Village Working Group: Silver Bronze Background

To fully understand the changes happening with Silver Bronze (SBC), the Village Working Group first set out to learn more about the organization.

Silver Bronze is a non-profit, mutual benefit corporation. It was formed in the 1980s in response to the creation of the Coto de Caza Golf & Racquet Club. Coto homeowners at that time sued Coto Ltd. in response to the golf club plans. The outcome was the creation of Silver Bronze Corporation, which comprised 735 members who owned the equestrian center and clubhouse.

Today, Silver Bronze has 188 members, many of whom no longer live in Coto. There is a contingent of members who would like to monetize their memberships. This has lead to Silver Bronze looking at proposals, including developing portions of its property.

As many of you know, Robert O.  Hill of Oak Grove LLC has offered $30,000 to SBC members for their memberships. He intends to have houses built on portions of the equestrian center and the Merryhill School property. His Plan 12, tender letter and FAQ are available on the Resources page.

Silver Bronze members have called for a special meeting for July 2. Stay tuned to the blog for more information about that meeting.

6 thoughts on “Village Working Group: Silver Bronze Background”

  1. Thank you for the clarification. I’m actually surprised that a piece of Coto de Caza could be sold in this way without the consent of CZ Master or Coto’s residents. Surely this would compromise the integrity of the gates that CZ Master operates in and out of Coto? I’m still so confused over what rights CZ Master has (if any). Shouldn’t CZ Master and its residents have some say in what happens behind our gates?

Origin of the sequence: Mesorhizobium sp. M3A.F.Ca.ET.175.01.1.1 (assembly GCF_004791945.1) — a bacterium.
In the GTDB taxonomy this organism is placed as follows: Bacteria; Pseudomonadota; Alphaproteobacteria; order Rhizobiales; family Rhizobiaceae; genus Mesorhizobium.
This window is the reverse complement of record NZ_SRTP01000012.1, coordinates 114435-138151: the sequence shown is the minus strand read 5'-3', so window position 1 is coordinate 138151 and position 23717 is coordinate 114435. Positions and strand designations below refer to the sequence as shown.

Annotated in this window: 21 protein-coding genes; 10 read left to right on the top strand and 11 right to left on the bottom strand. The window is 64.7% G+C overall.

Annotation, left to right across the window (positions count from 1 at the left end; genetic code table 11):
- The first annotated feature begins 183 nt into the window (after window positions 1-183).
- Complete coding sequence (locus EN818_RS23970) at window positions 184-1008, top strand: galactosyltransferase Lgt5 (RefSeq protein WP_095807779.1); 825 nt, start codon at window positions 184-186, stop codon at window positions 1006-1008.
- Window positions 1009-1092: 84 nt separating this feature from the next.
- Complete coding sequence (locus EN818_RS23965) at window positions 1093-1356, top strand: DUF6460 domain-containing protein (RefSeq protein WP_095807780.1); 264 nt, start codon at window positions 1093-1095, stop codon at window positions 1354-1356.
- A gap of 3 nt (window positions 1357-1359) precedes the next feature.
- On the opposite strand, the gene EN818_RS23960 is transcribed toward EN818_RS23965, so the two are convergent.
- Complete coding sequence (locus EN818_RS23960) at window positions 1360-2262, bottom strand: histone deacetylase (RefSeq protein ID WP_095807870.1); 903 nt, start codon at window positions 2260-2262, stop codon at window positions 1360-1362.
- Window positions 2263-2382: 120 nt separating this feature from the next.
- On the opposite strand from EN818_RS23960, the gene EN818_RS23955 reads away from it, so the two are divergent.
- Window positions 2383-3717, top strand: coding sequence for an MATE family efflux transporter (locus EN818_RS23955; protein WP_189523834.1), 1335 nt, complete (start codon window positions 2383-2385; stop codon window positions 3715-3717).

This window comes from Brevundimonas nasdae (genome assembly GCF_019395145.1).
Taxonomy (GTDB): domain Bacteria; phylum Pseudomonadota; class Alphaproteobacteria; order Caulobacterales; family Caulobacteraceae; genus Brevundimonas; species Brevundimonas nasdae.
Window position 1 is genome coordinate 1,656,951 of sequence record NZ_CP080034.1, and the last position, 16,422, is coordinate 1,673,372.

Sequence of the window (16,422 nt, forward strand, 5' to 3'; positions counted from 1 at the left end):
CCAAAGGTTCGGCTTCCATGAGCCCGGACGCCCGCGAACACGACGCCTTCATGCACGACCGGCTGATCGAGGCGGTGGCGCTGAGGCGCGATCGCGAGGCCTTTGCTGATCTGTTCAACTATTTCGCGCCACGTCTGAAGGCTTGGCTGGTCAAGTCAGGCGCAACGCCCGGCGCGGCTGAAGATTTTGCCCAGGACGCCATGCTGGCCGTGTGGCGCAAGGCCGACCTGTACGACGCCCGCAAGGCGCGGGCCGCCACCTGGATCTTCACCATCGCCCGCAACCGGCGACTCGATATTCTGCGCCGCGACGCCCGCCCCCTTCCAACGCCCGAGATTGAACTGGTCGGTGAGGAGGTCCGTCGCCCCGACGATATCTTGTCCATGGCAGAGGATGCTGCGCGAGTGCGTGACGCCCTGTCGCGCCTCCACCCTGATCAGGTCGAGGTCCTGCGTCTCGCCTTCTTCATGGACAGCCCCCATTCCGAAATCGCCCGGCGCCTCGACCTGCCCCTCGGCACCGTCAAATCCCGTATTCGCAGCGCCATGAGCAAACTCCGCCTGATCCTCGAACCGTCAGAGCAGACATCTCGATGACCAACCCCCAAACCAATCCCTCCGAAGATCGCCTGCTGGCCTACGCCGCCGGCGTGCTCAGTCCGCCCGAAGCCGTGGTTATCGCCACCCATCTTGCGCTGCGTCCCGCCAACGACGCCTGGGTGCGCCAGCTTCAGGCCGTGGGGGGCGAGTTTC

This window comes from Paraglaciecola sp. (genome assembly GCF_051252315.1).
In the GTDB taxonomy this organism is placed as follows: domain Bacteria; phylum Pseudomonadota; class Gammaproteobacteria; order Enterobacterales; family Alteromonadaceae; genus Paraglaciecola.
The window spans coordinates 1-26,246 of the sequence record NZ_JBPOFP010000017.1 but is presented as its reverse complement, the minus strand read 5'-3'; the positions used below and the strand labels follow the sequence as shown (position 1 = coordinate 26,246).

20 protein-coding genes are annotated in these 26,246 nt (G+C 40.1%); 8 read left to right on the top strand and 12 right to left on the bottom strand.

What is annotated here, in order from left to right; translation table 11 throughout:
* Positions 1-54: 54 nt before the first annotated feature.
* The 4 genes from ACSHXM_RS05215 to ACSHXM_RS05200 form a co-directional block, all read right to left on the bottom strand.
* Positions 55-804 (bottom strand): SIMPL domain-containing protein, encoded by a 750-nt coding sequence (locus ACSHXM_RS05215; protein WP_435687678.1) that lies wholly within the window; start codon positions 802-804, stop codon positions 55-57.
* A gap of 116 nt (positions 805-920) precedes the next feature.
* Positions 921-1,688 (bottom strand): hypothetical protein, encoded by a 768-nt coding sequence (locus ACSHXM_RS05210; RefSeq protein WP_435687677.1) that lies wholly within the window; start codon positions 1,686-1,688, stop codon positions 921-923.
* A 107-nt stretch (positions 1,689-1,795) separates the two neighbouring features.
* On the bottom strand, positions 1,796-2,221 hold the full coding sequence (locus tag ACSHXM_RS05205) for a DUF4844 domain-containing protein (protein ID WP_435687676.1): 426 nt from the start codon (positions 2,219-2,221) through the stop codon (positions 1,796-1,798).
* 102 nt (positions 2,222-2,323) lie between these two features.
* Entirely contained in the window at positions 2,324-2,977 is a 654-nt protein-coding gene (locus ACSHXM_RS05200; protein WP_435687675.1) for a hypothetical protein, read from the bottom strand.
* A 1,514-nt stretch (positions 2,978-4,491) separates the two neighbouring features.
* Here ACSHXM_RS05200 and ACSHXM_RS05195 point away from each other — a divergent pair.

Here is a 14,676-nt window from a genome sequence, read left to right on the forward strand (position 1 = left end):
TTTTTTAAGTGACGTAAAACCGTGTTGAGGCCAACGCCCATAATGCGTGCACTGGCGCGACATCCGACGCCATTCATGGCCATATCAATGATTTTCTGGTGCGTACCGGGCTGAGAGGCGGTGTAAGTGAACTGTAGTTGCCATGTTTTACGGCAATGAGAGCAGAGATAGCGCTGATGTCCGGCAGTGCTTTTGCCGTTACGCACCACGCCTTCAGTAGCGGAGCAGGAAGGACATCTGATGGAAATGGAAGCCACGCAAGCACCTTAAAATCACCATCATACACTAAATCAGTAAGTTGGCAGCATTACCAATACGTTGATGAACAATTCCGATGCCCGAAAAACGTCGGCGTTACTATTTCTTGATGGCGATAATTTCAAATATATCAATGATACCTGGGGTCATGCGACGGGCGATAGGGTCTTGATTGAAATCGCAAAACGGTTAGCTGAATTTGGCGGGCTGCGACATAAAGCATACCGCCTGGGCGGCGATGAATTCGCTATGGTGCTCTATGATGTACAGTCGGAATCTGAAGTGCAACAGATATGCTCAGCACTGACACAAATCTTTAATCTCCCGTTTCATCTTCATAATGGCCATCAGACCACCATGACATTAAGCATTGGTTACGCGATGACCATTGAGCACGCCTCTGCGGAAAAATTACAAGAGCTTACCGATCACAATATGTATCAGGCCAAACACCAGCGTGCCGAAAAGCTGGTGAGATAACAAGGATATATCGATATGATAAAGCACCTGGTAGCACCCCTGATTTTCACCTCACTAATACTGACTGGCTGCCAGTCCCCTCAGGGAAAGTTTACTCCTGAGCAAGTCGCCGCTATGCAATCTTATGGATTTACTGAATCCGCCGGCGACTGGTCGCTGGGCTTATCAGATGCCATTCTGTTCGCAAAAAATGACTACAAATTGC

2. Hi Beverly,
    A mutual benefit non-profit is a bit different. Here is a good explanation of a mutual benefit non-profit:
    “A mutual benefit nonprofit corporation is formed solely to benefit its own members. Unlike religious or public benefit nonprofits, the purpose of the mutual benefit nonprofit is not to benefit the public at large, but rather a very specific group. The other major difference is that the revenue for the nonprofit is generated via the members. Money comes primarily from member’s fees, dues, and other member-related charges. Mutual benefit corporations usually include homeowner’s associations, trade associations, automobile clubs, social groups, and athletic or sport clubs. A country club is an example of a mutual benefit nonprofit: individual people pay to join the club, and then they must continue to pay a membership fee annually. Memberships can be bought and sold, and therefore any assets or property owned by the country club may be distributed among members in the case that the club should dissolve.”

    Source: SCORE

  3. Could you please explain how members of a non-profit organization are looking to ‘monetize’ their memberships? I’m a little confused as I thought non-profits were just that?? Am I missing something – how does that work please?

    Thanks for clarifying.

  4. This is the first we’ve heard of the Village Working Group. Please let us know who the members are and what criteria was used to make selections.

    1. Thank you, Mary. We will pass this along to the working group. The current phase of work involves background research. As the process progresses, there will be a time when specialty skills are needed. We appreciate you volunteering to help.

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